The company has strengthened its senior management team with the appointment of James Schwab, a mergers and acquisitions lawyer, as co-president, who will help oversee a $500m “war chest” for content, technology and distribution deals. “Vice will go on a deal spree in 2015,” Mr Smith told the FT in an interview. “Our war chest is the size of the full valuation of our competition so we will see some major . . . deals happen.” The $500m fund came from A&E Networks, which invested $250m in Vice recently for a 10 per cent stake, valuing the company at $2.5bn. Technology Crossover Ventures, the Silicon Valley fund that has stakes in Facebook and Netflix, also invested $250m in the group. Vice, which in 2013 also took a strategic stake from 21st Century Fox, wanted to stay independent, said Mr Smith. “We would be stupid not to think about an IPO.”

Treasury Department preps its workers for surviving disasters (NYP)
The Office of the Comptroller of the Currency (OCC) — part of the Treasury Department — put out a request for bids for survival kits for all 3,814 of its employees. Many of the bank examiners working for the OCC conduct on-site reviews of banks throughout the country. So that would mean survival kits would be delivered to every major bank in the US, including Goldman Sachs, Bank of America, Citigroup, JPMorgan and Wells Fargo. The survival kits must come in a fanny-pack or backpack that can fit all of the items, including a 33-piece personal first-aid kit with “decongestant tablets” and a variety of bandages and medicines, according to a report in the Washington Free Beacon. The kits must also include a “reusable solar blanket” 52 inches wide by 84 inches long, a 2,400-calorie food bar, “50 water purification tablets,” a “dust mask,” “one-size-fits-all poncho with hood,” a rechargeable lantern with built-in radio and an “Air-Aid emergency mask” for protection against airborne viruses.

Russia Moves to Help Lift Sinking Ruble (WSJ)
A spiraling currency crisis, fueled by the bite of Western sanctions and the plummeting price of oil, spurred Russia’s central bank to raise interest rates late Monday, a drastic move aimed at shoring up the collapsing ruble.

Shale Veteran Takes on Argentina’s $6 Billion Shortfall (Bloomberg)
Argentina is depending on two things to reverse a three-year energy shortfall that’s costing $6 billion a year: a shale formation bigger than Massachusetts and Miguel Galuccio, who has worked on drilling operations from North Dakota to Poland and India. President Cristina Fernandez de Kirchner appointed Galuccio chief executive officer of YPF SA (YPF) in 2012 after she seized control from Spain’s Repsol SA. Since then, Galuccio has tripled investment in the state-run oil company in an effort to reverse a decline in output that’s led to crippling energy shortages and drove Argentina’s energy imports to record highs. As oil prices plunge below $60 a barrel and global producers revise their spending, Galuccio is sticking with a strategy for the Vaca Muerta shale formation that relies on foreign partners with a long-term view. His $16 billion Loma Campana venture with Chevron Corp. is Argentina’s second-largest producer and YPF announced this month a $550 million partnership with Malaysia’s Petrolian Nasional Bhd.

Dealbreaker Dramatic Reading Night Returns For Its Fourth Installment Tomorrow (DB)
Be there.

Colorado Springs brewery caught in social media tiff (Gazette)
Something of a (sober) beer brawl broke out on social media Wednesday after Focus on the Beer published the results of its 2014 Best of Beer contest. Awhile back, the Colorado Springs blog invited readers to vote on their favorite brews in a host of different categories, from best style to best new brewery, in a “completely non-scientific, purely vote-driven” poll. After the big reveal in the best barrel-aged category, Trinity Brewing Co., seemingly miffed about its third-place finish behind Paradox Beer Co. and Nano 108 Brewing Co. (first and second, respectively), Tweeted its reaction: “lol?” Subsequent tweets from the brewery called the contest results a joke, took swings at the city’s intellect (was that aimed at everyone, or just the beer drinkers?) and referenced a possible move to Denver.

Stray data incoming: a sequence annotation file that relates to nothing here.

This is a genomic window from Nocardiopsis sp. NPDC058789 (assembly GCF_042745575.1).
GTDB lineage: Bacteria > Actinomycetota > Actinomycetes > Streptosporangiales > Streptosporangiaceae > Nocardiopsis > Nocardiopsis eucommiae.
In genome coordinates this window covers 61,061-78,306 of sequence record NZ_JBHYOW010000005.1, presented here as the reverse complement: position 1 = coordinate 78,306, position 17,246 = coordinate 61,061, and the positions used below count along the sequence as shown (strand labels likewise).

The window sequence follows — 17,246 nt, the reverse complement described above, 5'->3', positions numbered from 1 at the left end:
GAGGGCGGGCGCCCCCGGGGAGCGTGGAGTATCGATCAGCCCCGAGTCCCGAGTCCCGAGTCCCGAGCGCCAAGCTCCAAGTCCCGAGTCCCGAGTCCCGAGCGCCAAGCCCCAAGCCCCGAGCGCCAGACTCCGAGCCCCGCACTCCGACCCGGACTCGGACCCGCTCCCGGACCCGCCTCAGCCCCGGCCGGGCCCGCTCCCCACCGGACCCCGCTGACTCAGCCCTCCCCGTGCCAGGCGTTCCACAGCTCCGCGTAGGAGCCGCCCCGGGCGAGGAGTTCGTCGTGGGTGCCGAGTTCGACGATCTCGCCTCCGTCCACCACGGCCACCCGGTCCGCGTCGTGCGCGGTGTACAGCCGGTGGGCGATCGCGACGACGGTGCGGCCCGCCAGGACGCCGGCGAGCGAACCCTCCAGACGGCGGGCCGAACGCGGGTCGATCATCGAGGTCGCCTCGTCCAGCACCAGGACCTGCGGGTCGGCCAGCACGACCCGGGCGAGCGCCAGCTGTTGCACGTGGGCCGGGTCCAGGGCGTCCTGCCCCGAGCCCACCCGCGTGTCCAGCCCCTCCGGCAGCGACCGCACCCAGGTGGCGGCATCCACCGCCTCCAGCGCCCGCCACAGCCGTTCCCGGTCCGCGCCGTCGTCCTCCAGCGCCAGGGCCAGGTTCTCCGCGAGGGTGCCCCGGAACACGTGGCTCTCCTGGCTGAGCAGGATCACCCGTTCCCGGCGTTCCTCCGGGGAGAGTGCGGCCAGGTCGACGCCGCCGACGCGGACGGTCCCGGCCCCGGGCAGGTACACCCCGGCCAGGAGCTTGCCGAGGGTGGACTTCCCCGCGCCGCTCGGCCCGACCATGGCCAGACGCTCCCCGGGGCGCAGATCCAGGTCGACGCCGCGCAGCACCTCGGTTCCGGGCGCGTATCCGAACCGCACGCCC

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Bondholders Put On Speed Dial (WSJ) At Wall Street giants Morgan Stanley and Goldman Sachs, the quarterly earnings calls for stock analysts tend to get most of the attention. But another kind of call, this one for bondholders, is moving to the fore. The New York securities firms this summer for the first time held conference calls targeting fixed-income investors. Morgan Stanley and Goldman are seeking out new buyers for their debt in an effort to lower interest rates that are now higher than what industrial companies pay. Investors Expect Libor To Be Replaced Within Five Years (Bloomberg) Forty-four percent of those responding to a quarterly Bloomberg Global Poll said the London interbank offered rate, known as Libor, will be supplanted by a more regulated model within five years. Thirty-four percent predicted the rate will continue to be set by banks in the current fashion, while 22 percent said they didn’t know. Greek Decline Sharper Than Expected (WSJ) So that's not good. Jobless Greeks Resolved to Work Clean Toilets in Sweden (Bloomberg) As a pharmaceutical salesman in Greece for 17 years, Tilemachos Karachalios wore a suit, drove a company car and had an expense account. He now mops schools in Sweden, forced from his home by Greece’s economic crisis. “It was a very good job,” said Karachalios, 40, of his former life. “Now I clean Swedish s---.” Karachalios, who left behind his six-year-old daughter to be raised by his parents, is one of thousands fleeing Greece’s record 24 percent unemployment and austerity measures that threaten to undermine growth. The number of Greeks seeking permission to settle in Sweden, where there are more jobs and a stable economy, almost doubled to 1,093 last year from 2010, and is on pace to increase again this year. “I’m trying to survive,” Karachalios said in an interview in Stockholm. “It’s difficult here, very difficult. I would prefer to stay in Greece. But we don’t have jobs.” Private Equity Tests Pension Funds Patience (WSJ) A new report by a consultant to the California State Teachers' Retirement System, or Calstrs, shows that returns from large U.S. buyout funds are lagging behind many of the pension's internal benchmarks. Vladimir Putin Muses On The Benefits Of Group Sex (Telegraph) President Vladimir Putin of Russia has mused that group sex is better than one-on-one intercourse because participants can take a break. Mr. Putin made the observation on Thursday in his first interview since his inauguration in May, with the Kremlin-controlled, English-language RT television channel. “Some fans of group sex say that it’s better than one-on-one because, as with any collective work, you can skive off,” he said. The comment came after the Russian leader had spoken about an orgy that was staged in Moscow’s state biology museum in 2008 which involved Nadezhda Tolokonnikova, 22, one of three feminist activists of the P*ssy Riot group who were jailed for two years for hooliganism last month after a politically charged trial. Falcone Facing Double Trouble (Bloomberg) A group of LightSquared Inc.’s lenders said they oppose extending Philip Falcone’s control of the wireless broadband venture because his strategy to revive the bankrupt company is too risky. LightSquared, which filed for bankruptcy in May, has asked US Bankruptcy Judge Shelley Chapman for a 150-day extension of its exclusive right to control the bankruptcy case. The lenders, who say they own about $1.1 billion of the $1.7 billion in secured debt of the company’s LP unit, objected in a filing yesterday. “Having nothing to lose, Mr. Falcone wants to pursue a high-risk, high-return strategy” of trying to get regulators to reverse their stance on LightSquared’s technology, the lenders said. Nasdaq-100 to Facebook’s rescue (NYP) Facebook founder Mark Zuckerberg, who has seen his company’s shares get beaten down to less than half their IPO value, may soon get some relief. And ironically, that help will be coming from Nasdaq, the exchange that botched Facebook’s initial public offering back in May. Nasdaq is expected to add Facebook shares to the Nasdaq-100 index, which includes its biggest non-financial companies. The move, which could happen as early as late December after Nasdaq in October re-calibrates the index, should add some stability to Facebook shares. “It’s fair to say that there will be an additional level of liquidity in [Facebook] because of its inclusion in the [Nasdaq-100],” said Adam Sussman, partner at The Tabb Group. UBS, Goldman Join Chorus Of Gloom On China (WSJ) One after the other, many of the largest global banks are cutting their growth forecasts for the world’s second-biggest economy. The downgrades are likely to intensify investors’ concerns about fallout in the rest of Asia, whose exports have taken a kicking from the euro-zone debt crisis and anemic U.S. recovery, while domestic growth also slows. Munich May Not Have Enough Beer for Oktoberfest (CNBC) Beer brewers in Munich may not be able to supply enough beer for the annual Oktoberfest beer festival, local newspaper Munich TZ reported, but the problem is not a lack of the alcoholic beverage. nstead, Heiner Müller, manager at the Paulaner and Hacker-Pschorr brewery told TZ, brewers do not have enough bottles to supply the festival. He called on drinkers to return their empties. "Dear Munichers — bring back your crates. We need our empties,” Müller said...Every summer brewers deal with a shortage of bottles, but it never has been as bad as this year, a spokesman for Hofbräu brewery, which is also suffering from a shortage of bottles, said. He claimed the brewer was short of “tens of thousands” of bottles.